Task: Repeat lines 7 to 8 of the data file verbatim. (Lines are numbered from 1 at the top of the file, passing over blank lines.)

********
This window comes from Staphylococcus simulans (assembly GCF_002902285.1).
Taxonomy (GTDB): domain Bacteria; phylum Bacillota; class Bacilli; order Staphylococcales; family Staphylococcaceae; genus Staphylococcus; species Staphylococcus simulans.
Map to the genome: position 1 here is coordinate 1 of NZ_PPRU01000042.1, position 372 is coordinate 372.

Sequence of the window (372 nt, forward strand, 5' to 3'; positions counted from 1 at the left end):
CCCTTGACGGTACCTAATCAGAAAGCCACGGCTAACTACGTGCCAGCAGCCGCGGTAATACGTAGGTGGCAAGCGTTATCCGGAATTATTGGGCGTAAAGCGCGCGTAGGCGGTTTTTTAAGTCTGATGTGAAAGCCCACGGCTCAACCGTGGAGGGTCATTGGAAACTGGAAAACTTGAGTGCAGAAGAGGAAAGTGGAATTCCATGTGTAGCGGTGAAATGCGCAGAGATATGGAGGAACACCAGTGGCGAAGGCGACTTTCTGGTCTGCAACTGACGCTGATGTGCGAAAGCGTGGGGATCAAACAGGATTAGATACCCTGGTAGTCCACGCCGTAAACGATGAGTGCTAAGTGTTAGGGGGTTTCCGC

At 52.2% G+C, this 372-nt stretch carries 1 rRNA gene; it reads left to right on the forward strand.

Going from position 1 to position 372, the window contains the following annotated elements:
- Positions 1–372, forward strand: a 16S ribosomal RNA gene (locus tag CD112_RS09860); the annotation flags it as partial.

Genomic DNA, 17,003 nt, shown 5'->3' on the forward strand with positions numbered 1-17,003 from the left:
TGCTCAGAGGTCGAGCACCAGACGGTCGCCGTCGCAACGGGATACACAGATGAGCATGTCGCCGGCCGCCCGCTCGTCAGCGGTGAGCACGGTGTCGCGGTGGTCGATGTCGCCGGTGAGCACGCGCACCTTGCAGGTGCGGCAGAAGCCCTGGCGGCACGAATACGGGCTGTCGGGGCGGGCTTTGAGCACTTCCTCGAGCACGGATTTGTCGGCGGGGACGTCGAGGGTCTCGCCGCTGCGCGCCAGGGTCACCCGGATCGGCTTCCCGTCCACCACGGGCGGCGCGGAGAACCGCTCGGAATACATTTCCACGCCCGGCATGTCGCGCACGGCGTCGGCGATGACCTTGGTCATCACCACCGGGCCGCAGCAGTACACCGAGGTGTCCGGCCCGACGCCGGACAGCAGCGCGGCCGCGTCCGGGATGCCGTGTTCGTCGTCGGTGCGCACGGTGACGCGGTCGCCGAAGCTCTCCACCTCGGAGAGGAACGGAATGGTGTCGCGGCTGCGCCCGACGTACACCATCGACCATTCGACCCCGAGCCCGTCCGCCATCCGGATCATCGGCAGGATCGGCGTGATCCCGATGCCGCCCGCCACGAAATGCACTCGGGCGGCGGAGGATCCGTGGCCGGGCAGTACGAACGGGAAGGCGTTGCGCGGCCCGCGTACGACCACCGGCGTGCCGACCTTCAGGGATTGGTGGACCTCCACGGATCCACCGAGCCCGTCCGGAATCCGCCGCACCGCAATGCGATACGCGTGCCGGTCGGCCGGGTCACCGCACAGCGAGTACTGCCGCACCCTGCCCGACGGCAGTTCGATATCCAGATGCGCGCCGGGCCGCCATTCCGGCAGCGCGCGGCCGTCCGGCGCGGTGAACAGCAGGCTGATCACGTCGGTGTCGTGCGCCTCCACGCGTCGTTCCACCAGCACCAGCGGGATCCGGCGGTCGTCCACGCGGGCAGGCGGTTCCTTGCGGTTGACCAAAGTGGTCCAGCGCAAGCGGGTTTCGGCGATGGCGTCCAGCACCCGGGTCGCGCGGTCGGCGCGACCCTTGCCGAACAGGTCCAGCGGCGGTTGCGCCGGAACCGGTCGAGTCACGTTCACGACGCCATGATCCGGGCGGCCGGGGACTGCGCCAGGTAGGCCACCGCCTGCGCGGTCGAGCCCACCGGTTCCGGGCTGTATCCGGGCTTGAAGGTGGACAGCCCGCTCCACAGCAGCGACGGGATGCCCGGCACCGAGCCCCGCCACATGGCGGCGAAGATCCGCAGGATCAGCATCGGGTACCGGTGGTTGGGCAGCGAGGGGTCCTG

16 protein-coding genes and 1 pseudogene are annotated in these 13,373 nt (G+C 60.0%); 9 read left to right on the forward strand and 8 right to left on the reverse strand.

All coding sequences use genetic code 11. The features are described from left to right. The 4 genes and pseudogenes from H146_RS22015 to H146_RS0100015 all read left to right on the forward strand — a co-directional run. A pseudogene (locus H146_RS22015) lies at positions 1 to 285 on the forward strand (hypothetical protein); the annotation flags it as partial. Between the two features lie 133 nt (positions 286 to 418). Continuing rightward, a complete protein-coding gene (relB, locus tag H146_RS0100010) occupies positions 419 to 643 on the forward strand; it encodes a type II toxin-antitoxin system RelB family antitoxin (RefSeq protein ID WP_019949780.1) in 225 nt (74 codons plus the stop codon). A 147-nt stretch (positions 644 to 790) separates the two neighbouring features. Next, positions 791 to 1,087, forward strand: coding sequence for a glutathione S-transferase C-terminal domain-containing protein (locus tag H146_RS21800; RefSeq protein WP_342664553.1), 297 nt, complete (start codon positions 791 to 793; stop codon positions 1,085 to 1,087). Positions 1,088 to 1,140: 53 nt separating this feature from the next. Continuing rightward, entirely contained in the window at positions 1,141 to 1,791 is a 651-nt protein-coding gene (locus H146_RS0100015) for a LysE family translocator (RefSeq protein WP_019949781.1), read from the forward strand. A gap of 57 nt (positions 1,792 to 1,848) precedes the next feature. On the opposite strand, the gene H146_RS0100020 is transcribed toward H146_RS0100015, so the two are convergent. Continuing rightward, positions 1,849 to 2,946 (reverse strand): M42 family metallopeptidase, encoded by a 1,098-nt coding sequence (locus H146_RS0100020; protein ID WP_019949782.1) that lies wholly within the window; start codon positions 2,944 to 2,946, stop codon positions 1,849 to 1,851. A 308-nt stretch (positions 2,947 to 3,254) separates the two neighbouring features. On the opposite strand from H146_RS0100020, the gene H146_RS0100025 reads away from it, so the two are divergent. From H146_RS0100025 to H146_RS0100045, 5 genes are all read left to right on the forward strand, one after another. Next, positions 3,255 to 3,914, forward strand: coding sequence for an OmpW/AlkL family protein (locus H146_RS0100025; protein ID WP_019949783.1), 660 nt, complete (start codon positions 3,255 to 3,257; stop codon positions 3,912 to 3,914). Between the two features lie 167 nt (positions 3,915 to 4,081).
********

Going from position 1 to position 372, the window contains the following annotated elements:
- Positions 1–372, forward strand: a 16S ribosomal RNA gene (locus tag CD112_RS09860); the annotation flags it as partial.